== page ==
PROVIDENCE, R.I. [Brown University] — David Kertzer, the Paul R. Dupee Jr. University Professor of Social Science, professor of anthropology and Italian studies, will deliver the Presidential Faculty Award Lecture on his work on Thursday, Dec. 3, 2015. The lecture begins at 4:30 p.m. in the John Carter Brown Library and is open to the public.
The Presidential Faculty Award was established by President Christina Paxson to recognize members of the faculty who are conducting especially important and innovative scholarship and to create an opportunity for recipients to present their work to colleagues in other disciplines. Two recipients are chosen for the academic year, one for each semester. Jill Pipher, the Elisha Benjamin Andrews Professor of Mathematics and director of the Institute for Computational and Experimental Research in Mathematics, will be honored in the spring semester.
A Pulitzer Prize-winning author for his 2015 book The Pope and Mussolini, Kertzer joined the Brown faculty in 1992. He was appointed provost in 2006, serving until 2011. Kertzer founded the Anthropological Demography Program, linking the Department of Anthropology to the Population Studies and Training Center. He was also founding director of the Politics, Culture, and Identity research program of the Watson Institute for International and Public Affairs.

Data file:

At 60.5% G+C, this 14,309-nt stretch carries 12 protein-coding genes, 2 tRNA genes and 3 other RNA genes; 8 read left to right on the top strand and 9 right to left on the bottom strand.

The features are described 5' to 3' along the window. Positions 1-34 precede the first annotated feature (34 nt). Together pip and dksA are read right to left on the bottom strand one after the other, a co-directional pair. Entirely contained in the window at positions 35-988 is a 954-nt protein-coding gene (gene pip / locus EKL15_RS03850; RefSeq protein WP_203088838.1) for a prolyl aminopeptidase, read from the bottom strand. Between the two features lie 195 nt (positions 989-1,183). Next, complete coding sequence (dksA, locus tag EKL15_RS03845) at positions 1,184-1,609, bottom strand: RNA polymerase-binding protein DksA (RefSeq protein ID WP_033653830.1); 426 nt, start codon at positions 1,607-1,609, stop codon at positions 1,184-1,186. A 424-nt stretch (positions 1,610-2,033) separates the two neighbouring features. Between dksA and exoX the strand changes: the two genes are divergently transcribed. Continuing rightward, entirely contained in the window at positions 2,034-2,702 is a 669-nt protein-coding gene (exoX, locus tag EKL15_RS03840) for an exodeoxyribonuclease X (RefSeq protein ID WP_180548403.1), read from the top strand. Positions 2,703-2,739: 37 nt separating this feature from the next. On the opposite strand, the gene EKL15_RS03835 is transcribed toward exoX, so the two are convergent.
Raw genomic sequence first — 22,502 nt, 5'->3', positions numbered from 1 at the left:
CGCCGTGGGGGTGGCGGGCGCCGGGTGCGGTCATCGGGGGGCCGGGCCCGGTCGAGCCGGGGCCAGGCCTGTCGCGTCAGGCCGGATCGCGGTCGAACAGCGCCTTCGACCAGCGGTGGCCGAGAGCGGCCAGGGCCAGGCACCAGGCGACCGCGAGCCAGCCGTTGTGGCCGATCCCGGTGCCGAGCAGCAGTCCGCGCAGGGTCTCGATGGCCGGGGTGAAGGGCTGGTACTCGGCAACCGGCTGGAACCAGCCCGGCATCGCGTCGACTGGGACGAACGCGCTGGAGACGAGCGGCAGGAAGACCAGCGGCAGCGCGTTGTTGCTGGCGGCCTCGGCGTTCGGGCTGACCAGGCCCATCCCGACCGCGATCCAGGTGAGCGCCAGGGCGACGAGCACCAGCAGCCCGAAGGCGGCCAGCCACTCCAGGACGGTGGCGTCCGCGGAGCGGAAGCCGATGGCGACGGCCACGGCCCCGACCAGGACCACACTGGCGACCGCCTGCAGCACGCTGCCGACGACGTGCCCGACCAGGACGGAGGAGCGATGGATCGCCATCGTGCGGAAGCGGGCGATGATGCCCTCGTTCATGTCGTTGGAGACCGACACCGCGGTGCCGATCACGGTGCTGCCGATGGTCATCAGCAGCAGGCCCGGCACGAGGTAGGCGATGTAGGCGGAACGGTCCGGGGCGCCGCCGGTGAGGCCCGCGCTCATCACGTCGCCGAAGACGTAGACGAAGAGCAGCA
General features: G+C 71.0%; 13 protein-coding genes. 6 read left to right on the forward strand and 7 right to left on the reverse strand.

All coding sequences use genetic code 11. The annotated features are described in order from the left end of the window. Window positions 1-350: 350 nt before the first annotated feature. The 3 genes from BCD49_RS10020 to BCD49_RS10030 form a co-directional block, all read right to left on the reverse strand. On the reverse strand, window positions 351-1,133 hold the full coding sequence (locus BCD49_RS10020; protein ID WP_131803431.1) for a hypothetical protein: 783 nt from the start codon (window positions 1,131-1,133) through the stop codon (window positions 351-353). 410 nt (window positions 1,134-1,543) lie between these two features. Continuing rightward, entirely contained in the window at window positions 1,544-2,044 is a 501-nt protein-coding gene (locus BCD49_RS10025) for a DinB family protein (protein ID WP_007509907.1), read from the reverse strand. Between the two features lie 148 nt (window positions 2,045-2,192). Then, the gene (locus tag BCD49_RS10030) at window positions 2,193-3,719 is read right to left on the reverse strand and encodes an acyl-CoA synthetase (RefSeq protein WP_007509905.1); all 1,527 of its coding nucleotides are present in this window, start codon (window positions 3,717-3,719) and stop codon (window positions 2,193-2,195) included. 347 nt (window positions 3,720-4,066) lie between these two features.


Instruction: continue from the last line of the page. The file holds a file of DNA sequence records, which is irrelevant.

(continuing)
A Brown alumnus, Kertzer received a Ph.D. in anthropology from Brandeis University in 1974. He was the William R. Kenan Jr. Professor at Bowdoin College from 1989 to 1992. He served as president of the Social Science History Association and president of the Society for the Anthropology of Europe. He co-edited the book series New Perspectives on Anthropological and Social Demography for Cambridge University Press. Kertzer twice (1984, 1989) won the Marraro Prize from the Society for Italian Historical Studies for the best book in Italian history. He co-founded and for a decade co-edited the Journal of Modern Italian Studies. He serves on the Board of Trustees of the American Academy in Rome.
His book The Kidnapping of Edgardo Mortara was a finalist for the National Book Award in 1997. His 2001 book, The Popes Against the Jews, has been published in nine languages. In 2005 he was elected as a member of the American Academy of Arts and Sciences.